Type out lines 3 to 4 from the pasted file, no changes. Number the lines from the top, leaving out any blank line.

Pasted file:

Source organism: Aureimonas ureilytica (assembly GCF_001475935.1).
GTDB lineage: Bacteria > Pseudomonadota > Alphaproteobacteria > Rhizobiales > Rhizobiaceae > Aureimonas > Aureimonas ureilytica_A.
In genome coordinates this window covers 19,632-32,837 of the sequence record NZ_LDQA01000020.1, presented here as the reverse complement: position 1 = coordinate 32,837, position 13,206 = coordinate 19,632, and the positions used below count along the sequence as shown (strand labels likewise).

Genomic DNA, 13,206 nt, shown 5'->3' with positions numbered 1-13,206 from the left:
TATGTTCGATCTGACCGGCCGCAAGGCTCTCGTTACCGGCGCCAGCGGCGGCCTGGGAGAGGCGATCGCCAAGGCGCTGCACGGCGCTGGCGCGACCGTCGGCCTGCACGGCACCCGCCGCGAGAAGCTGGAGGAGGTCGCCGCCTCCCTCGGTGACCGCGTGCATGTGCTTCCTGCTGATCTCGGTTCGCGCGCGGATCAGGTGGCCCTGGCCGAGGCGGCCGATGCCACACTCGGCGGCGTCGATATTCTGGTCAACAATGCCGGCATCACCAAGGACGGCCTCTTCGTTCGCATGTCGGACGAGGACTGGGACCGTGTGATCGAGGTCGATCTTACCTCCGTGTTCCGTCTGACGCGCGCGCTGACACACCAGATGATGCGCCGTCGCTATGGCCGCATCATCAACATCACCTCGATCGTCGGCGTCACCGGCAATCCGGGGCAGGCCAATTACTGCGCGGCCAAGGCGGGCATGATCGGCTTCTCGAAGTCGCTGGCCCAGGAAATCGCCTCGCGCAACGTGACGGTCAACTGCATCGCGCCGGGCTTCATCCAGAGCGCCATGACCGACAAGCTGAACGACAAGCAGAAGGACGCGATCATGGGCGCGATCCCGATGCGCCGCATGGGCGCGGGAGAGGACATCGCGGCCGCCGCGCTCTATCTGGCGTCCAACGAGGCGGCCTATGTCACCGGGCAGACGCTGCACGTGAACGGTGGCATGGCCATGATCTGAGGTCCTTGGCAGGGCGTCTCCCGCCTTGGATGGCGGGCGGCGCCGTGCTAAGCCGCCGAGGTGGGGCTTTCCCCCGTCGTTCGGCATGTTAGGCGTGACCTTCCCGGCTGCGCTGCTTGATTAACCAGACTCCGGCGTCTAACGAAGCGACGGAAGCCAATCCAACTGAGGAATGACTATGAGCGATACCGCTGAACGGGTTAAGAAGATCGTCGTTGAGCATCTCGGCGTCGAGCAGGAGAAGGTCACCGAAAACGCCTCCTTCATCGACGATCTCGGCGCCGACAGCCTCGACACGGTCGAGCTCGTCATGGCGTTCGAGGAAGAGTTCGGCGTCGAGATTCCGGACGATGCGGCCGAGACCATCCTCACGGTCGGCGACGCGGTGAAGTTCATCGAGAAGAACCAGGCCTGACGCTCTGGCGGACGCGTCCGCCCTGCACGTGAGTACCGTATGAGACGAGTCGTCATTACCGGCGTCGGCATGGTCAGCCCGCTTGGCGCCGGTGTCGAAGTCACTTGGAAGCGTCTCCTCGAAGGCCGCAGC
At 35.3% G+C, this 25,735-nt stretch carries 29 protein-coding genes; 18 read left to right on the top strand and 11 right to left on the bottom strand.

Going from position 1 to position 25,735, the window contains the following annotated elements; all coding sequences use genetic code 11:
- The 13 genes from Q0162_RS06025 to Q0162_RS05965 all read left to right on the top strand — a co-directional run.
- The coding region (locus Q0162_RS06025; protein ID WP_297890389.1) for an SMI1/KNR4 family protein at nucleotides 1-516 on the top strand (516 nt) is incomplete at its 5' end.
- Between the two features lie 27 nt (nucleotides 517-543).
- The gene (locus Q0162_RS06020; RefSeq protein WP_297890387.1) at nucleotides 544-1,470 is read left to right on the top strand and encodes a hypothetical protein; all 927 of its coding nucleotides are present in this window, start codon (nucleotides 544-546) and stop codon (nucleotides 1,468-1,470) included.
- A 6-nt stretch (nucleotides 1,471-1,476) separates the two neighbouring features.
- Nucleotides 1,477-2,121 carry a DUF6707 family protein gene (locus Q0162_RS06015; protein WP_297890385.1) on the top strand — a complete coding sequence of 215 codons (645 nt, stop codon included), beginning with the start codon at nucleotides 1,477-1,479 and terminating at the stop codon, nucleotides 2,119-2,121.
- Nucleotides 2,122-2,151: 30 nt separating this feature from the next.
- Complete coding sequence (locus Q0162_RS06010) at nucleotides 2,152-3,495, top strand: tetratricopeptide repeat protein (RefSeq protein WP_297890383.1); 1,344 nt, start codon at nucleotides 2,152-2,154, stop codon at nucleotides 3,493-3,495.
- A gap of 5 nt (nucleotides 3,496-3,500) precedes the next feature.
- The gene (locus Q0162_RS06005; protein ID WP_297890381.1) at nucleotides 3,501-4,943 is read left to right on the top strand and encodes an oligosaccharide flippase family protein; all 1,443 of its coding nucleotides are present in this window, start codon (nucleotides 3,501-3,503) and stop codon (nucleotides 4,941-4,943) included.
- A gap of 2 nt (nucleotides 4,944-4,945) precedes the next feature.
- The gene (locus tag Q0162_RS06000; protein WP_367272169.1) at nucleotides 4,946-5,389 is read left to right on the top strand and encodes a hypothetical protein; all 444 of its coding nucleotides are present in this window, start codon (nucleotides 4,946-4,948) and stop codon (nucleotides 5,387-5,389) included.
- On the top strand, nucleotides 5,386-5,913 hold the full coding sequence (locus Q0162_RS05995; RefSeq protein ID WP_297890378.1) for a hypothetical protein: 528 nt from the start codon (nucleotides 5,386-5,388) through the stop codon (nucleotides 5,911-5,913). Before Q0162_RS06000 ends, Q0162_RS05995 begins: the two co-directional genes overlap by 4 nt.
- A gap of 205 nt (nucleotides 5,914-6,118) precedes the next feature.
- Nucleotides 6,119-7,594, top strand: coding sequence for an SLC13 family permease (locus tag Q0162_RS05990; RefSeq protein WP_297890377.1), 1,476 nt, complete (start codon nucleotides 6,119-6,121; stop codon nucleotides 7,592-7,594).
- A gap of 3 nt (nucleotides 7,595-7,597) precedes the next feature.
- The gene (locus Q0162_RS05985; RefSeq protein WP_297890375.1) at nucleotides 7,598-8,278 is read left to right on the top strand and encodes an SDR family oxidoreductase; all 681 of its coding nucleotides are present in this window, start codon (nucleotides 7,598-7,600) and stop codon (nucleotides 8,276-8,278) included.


In genome coordinates this window covers 19,632-32,837 of the sequence record NZ_LDQA01000020.1, presented here as the reverse complement: position 1 = coordinate 32,837, position 13,206 = coordinate 19,632, and the positions used below count along the sequence as shown (strand labels likewise).

Genomic DNA, 13,206 nt, shown 5'->3' with positions numbered 1-13,206 from the left: